Pythons

41 species

Pythons are a family of nonvenomous snakes found in Africa, Asia, and Australia. Among its members are some of the largest snakes in the world. Most members of this family are ambush predators, in that they typically remain motionless in a camouflaged position, and then strike suddenly at passing prey. Attacks on humans, although known to occur, are extremely rare. Pythons use their sharp, backward-curving teeth to grasp prey which is then killed by constriction; after an animal has been grasped to restrain it, the python quickly wraps a number of coils around it. Contrary to popular belief, even the larger species, such as the reticulated python, do not crush their prey to death; in fact, prey is not even noticeably deformed before it is swallowed. The speed with which the coils are applied is impressive and the force they exert may be significant, but death is caused by cardiac arrest. Pythons are oviparous. After they lay their eggs, females typically incubate them until they hatch. This is achieved by causing the muscles to \"shiver\", which raises the temperature of the body to a certain degree, and thus that of the eggs. Keeping the eggs at a constant temperature is essential for healthy embryo development. During the incubation period, females do not eat and leave only to bask to raise their body temperature. Many species have been hunted aggressively, which has greatly reduced the population of some, such as the Indian python. Most species in this family are available in the exotic pet trade.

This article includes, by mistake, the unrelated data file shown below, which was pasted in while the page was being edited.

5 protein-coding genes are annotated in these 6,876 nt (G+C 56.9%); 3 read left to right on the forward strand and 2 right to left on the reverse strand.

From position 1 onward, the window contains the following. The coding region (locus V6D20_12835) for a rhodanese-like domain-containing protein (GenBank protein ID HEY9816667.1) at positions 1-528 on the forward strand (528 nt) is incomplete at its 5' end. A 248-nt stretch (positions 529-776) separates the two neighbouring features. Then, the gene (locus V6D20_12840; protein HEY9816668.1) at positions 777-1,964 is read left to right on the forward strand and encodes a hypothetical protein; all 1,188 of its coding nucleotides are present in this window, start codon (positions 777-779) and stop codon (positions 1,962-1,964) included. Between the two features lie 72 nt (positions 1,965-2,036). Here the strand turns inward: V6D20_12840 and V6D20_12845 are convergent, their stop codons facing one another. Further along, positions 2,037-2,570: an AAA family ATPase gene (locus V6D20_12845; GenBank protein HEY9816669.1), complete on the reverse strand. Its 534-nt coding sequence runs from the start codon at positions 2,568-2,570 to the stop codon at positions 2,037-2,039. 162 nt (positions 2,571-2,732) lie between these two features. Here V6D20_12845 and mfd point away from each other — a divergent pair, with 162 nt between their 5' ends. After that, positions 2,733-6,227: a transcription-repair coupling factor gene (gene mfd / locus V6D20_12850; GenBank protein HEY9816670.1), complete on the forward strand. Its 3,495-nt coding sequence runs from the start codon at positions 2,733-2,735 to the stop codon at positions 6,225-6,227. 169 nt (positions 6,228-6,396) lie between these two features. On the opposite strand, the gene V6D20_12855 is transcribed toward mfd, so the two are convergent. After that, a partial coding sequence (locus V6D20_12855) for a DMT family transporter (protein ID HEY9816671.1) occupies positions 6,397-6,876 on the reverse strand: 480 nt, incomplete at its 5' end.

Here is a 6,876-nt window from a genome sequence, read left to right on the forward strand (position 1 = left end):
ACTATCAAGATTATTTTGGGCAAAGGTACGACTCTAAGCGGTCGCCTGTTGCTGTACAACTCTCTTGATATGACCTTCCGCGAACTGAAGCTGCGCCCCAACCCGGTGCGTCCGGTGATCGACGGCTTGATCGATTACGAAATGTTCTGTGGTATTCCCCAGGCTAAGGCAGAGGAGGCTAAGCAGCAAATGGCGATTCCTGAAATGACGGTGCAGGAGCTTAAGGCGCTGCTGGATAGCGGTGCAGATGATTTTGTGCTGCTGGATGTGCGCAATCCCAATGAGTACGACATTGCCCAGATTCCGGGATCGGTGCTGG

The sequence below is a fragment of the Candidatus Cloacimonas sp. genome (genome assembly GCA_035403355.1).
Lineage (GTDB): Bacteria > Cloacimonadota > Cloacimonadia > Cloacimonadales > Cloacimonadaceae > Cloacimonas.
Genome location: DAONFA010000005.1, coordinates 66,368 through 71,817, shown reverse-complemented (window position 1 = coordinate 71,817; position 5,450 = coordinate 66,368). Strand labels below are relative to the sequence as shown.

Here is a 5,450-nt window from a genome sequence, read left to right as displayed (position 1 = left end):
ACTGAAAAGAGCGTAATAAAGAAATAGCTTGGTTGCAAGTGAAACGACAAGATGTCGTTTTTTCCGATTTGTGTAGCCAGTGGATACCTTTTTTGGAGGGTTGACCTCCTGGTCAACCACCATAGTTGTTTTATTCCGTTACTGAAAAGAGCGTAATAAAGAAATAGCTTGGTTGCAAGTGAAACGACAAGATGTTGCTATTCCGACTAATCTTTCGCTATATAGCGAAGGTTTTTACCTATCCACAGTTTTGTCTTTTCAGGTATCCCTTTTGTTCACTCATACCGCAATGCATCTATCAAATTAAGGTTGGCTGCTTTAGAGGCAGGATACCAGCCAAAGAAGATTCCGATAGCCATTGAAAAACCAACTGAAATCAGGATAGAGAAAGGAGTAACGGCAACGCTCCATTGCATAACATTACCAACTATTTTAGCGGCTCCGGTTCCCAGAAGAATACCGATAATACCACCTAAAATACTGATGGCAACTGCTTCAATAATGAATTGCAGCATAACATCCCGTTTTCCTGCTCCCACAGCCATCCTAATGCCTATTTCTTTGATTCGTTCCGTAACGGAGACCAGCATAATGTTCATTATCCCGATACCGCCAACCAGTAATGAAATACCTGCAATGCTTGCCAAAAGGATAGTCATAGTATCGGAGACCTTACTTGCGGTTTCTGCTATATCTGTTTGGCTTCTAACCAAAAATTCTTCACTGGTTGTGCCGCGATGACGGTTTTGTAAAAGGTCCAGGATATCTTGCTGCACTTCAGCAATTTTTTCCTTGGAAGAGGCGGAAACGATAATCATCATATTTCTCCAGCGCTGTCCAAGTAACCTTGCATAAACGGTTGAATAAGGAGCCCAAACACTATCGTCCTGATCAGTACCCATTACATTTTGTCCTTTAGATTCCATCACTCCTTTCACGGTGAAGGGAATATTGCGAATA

Pythons are a family of nonvenomous snakes found in Africa, Asia, and Australia. Among its members are some of the largest snakes in the world. Most members of this family are ambush predators, in that they typically remain motionless in a camouflaged position, and then strike suddenly at passing prey. Attacks on humans, although known to occur, are extremely rare. Pythons use their sharp, backward-curving teeth to grasp prey which is then killed by constriction; after an animal has been grasped to restrain it, the python quickly wraps a number of coils around it. Contrary to popular belief, even the larger species, such as the reticulated python, do not crush their prey to death; in fact, prey is not even noticeably deformed before it is swallowed. The speed with which the coils are applied is impressive and the force they exert may be significant, but death is caused by cardiac arrest. Pythons are oviparous. After they lay their eggs, females typically incubate them until they hatch. This is achieved by causing the muscles to \"shiver\", which raises the temperature of the body to a certain degree, and thus that of the eggs. Keeping the eggs at a constant temperature is essential for healthy embryo development. During the incubation period, females do not eat and leave only to bask to raise their body temperature. Many species have been hunted aggressively, which has greatly reduced the population of some, such as the Indian python. Most species in this family are available in the exotic pet trade.